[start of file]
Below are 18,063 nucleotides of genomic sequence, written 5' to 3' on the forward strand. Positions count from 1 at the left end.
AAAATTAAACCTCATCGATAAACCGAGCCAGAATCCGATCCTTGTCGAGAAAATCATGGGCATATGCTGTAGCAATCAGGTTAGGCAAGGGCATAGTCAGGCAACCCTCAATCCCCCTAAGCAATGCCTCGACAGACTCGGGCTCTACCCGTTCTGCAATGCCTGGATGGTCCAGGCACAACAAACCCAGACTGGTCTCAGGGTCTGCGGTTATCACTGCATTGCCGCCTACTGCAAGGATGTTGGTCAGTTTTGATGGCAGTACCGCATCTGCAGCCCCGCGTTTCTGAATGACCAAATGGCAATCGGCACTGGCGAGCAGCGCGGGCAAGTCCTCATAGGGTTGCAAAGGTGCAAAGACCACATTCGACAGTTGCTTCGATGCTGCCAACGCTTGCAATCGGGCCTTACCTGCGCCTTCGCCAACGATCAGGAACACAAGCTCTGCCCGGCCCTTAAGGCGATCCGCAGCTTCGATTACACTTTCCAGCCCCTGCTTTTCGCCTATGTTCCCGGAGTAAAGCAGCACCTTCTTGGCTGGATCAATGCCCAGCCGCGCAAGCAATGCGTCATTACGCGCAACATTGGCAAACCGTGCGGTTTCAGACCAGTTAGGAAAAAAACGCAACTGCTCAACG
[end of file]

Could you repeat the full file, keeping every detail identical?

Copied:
Below are 18,063 nucleotides of genomic sequence, written 5' to 3' on the forward strand. Positions count from 1 at the left end.
AAAATTAAACCTCATCGATAAACCGAGCCAGAATCCGATCCTTGTCGAGAAAATCATGGGCATATGCTGTAGCAATCAGGTTAGGCAAGGGCATAGTCAGGCAACCCTCAATCCCCCTAAGCAATGCCTCGACAGACTCGGGCTCTACCCGTTCTGCAATGCCTGGATGGTCCAGGCACAACAAACCCAGACTGGTCTCAGGGTCTGCGGTTATCACTGCATTGCCGCCTACTGCAAGGATGTTGGTCAGTTTTGATGGCAGTACCGCATCTGCAGCCCCGCGTTTCTGAATGACCAAATGGCAATCGGCACTGGCGAGCAGCGCGGGCAAGTCCTCATAGGGTTGCAAAGGTGCAAAGACCACATTCGACAGTTGCTTCGATGCTGCCAACGCTTGCAATCGGGCCTTACCTGCGCCTTCGCCAACGATCAGGAACACAAGCTCTGCCCGGCCCTTAAGGCGATCCGCAGCTTCGATTACACTTTCCAGCCCCTGCTTTTCGCCTATGTTCCCGGAGTAAAGCAGCACCTTCTTGGCTGGATCAATGCCCAGCCGCGCAAGCAATGCGTCATTACGCGCAACATTGGCAAACCGTGCGGTTTCAGACCAGTTAGGAAAAAAACGCAACTGCTCAACG